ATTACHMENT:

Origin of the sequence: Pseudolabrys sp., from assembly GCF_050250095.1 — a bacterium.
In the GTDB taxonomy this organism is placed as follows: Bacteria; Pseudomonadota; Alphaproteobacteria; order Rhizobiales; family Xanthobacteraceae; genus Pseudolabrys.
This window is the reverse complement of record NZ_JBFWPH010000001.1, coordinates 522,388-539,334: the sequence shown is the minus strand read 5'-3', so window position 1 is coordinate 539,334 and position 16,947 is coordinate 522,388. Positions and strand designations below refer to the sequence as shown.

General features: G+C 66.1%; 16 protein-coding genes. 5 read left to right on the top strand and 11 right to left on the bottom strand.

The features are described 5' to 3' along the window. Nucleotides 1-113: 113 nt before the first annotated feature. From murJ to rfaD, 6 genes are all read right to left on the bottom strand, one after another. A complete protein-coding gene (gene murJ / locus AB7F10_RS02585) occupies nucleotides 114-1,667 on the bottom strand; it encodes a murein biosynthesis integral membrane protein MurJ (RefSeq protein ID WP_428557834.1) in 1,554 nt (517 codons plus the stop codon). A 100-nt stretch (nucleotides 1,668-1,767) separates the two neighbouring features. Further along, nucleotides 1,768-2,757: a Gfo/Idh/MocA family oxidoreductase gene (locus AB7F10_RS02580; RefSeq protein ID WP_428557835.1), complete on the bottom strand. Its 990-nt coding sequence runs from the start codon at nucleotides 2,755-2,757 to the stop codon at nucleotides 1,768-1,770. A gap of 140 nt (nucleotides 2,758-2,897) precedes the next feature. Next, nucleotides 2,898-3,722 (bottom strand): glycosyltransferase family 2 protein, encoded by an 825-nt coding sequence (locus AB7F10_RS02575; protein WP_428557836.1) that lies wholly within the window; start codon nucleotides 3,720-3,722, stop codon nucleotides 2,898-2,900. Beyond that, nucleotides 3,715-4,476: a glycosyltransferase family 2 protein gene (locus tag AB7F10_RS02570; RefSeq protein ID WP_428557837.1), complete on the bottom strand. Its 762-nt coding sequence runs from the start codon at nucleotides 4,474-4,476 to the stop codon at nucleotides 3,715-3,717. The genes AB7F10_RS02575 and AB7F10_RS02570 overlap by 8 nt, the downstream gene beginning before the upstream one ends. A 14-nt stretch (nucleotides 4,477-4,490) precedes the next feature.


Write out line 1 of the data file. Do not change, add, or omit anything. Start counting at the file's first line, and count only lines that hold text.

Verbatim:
Origin of the sequence: Pseudolabrys sp., from assembly GCF_050250095.1 — a bacterium.